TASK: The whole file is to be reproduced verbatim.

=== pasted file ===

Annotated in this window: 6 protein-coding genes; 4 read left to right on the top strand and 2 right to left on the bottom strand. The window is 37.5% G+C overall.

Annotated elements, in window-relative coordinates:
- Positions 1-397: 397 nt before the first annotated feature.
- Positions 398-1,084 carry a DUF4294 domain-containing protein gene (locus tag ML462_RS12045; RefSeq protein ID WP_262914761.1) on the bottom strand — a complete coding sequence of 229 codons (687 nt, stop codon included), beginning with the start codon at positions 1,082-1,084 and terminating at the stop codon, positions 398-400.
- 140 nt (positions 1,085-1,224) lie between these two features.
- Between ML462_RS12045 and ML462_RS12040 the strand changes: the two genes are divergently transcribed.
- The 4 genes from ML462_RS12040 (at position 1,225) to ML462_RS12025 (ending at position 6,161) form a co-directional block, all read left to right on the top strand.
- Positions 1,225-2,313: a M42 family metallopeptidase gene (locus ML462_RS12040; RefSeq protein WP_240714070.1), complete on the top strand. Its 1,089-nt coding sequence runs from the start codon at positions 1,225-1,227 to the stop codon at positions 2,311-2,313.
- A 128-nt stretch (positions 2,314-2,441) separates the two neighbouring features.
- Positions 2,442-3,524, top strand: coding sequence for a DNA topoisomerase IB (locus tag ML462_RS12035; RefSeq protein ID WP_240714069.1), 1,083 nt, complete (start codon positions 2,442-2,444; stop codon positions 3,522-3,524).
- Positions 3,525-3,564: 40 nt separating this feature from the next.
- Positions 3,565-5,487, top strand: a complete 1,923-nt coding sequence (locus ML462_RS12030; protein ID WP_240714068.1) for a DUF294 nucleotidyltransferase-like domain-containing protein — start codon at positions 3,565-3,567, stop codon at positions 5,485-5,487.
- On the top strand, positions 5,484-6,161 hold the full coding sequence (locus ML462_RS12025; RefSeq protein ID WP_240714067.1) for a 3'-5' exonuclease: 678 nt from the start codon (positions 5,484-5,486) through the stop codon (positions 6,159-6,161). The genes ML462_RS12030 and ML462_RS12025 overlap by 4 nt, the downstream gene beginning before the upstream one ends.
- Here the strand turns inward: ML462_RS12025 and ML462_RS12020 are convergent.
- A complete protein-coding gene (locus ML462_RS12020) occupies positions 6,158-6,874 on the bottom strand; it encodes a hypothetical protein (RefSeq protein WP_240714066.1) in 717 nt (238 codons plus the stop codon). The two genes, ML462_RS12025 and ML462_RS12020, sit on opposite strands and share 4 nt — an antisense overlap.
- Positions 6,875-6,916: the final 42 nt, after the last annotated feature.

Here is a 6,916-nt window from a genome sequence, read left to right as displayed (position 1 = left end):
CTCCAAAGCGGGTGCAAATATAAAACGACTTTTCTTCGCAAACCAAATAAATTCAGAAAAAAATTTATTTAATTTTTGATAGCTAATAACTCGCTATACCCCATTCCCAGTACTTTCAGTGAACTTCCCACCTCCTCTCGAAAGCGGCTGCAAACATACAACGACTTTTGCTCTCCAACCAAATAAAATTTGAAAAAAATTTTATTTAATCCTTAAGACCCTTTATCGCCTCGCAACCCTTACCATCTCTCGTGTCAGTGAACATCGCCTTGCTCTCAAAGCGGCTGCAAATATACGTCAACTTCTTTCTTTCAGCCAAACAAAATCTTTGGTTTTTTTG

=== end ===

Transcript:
Annotated in this window: 6 protein-coding genes; 4 read left to right on the top strand and 2 right to left on the bottom strand. The window is 37.5% G+C overall.

Annotated elements, in window-relative coordinates:
- Positions 1-397: 397 nt before the first annotated feature.
- Positions 398-1,084 carry a DUF4294 domain-containing protein gene (locus tag ML462_RS12045; RefSeq protein ID WP_262914761.1) on the bottom strand — a complete coding sequence of 229 codons (687 nt, stop codon included), beginning with the start codon at positions 1,082-1,084 and terminating at the stop codon, positions 398-400.
- 140 nt (positions 1,085-1,224) lie between these two features.
- Between ML462_RS12045 and ML462_RS12040 the strand changes: the two genes are divergently transcribed.
- The 4 genes from ML462_RS12040 (at position 1,225) to ML462_RS12025 (ending at position 6,161) form a co-directional block, all read left to right on the top strand.
- Positions 1,225-2,313: a M42 family metallopeptidase gene (locus ML462_RS12040; RefSeq protein WP_240714070.1), complete on the top strand. Its 1,089-nt coding sequence runs from the start codon at positions 1,225-1,227 to the stop codon at positions 2,311-2,313.
- A 128-nt stretch (positions 2,314-2,441) separates the two neighbouring features.
- Positions 2,442-3,524, top strand: coding sequence for a DNA topoisomerase IB (locus tag ML462_RS12035; RefSeq protein ID WP_240714069.1), 1,083 nt, complete (start codon positions 2,442-2,444; stop codon positions 3,522-3,524).
- Positions 3,525-3,564: 40 nt separating this feature from the next.
- Positions 3,565-5,487, top strand: a complete 1,923-nt coding sequence (locus ML462_RS12030; protein ID WP_240714068.1) for a DUF294 nucleotidyltransferase-like domain-containing protein — start codon at positions 3,565-3,567, stop codon at positions 5,485-5,487.
- On the top strand, positions 5,484-6,161 hold the full coding sequence (locus ML462_RS12025; RefSeq protein ID WP_240714067.1) for a 3'-5' exonuclease: 678 nt from the start codon (positions 5,484-5,486) through the stop codon (positions 6,159-6,161). The genes ML462_RS12030 and ML462_RS12025 overlap by 4 nt, the downstream gene beginning before the upstream one ends.
- Here the strand turns inward: ML462_RS12025 and ML462_RS12020 are convergent.
- A complete protein-coding gene (locus ML462_RS12020) occupies positions 6,158-6,874 on the bottom strand; it encodes a hypothetical protein (RefSeq protein WP_240714066.1) in 717 nt (238 codons plus the stop codon). The two genes, ML462_RS12025 and ML462_RS12020, sit on opposite strands and share 4 nt — an antisense overlap.
- Positions 6,875-6,916: the final 42 nt, after the last annotated feature.

Here is a 6,916-nt window from a genome sequence, read left to right as displayed (position 1 = left end):
CTCCAAAGCGGGTGCAAATATAAAACGACTTTTCTTCGCAAACCAAATAAATTCAGAAAAAAATTTATTTAATTTTTGATAGCTAATAACTCGCTATACCCCATTCCCAGTACTTTCAGTGAACTTCCCACCTCCTCTCGAAAGCGGCTGCAAACATACAACGACTTTTGCTCTCCAACCAAATAAAATTTGAAAAAAATTTTATTTAATCCTTAAGACCCTTTATCGCCTCGCAACCCTTACCATCTCTCGTGTCAGTGAACATCGCCTTGCTCTCAAAGCGGCTGCAAATATACGTCAACTTCTTTCTTTCAGCCAAACAAAATCTTTGGTTTTTTTG